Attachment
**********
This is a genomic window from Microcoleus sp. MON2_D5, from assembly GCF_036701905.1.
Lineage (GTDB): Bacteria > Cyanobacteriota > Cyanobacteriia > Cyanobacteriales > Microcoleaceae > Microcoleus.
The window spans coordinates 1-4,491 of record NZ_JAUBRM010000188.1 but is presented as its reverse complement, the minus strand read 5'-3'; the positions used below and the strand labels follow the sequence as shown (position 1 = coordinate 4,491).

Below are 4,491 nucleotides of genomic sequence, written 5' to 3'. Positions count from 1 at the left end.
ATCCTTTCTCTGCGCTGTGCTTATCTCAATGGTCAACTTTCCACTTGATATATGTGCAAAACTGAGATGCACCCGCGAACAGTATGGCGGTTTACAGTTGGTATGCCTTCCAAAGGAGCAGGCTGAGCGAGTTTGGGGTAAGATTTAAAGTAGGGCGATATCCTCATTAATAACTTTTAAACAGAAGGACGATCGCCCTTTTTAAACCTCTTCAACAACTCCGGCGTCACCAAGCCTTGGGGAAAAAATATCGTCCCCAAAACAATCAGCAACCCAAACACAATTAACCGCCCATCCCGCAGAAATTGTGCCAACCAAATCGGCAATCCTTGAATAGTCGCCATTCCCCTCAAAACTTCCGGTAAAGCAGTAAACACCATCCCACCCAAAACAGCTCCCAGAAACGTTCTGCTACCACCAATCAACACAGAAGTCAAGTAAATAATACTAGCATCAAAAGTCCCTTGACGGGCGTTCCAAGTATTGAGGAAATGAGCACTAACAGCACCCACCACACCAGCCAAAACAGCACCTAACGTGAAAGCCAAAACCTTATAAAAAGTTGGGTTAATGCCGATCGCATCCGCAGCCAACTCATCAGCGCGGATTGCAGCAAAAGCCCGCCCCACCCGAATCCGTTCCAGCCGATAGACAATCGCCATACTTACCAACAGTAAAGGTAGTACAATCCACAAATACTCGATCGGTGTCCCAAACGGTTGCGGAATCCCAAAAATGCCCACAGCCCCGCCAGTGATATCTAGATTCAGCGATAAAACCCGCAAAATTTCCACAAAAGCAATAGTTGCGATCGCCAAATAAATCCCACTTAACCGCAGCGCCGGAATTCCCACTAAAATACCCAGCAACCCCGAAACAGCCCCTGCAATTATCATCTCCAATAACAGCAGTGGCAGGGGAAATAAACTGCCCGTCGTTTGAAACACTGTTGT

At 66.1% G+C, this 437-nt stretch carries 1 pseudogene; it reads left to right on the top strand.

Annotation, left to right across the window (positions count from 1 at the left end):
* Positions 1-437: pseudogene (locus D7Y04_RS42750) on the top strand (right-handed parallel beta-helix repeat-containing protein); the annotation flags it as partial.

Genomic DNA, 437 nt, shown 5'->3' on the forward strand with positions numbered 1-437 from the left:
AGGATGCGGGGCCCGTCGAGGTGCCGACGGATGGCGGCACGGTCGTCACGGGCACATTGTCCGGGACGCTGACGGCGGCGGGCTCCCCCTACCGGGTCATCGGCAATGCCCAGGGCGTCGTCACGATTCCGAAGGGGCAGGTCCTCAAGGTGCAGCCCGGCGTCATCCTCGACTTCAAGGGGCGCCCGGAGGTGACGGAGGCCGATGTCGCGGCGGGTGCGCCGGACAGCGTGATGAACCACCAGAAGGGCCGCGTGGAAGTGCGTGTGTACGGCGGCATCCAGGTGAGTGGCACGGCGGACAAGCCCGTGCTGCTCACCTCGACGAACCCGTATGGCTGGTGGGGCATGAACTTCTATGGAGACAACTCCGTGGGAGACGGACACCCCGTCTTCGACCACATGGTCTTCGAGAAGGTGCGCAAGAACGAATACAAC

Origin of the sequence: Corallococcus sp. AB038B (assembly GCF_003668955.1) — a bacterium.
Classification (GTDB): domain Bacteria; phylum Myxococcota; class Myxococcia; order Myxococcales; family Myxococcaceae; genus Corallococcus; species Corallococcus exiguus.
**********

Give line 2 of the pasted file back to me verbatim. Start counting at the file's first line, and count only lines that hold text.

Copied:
Lineage (GTDB): Bacteria > Cyanobacteriota > Cyanobacteriia > Cyanobacteriales > Microcoleaceae > Microcoleus.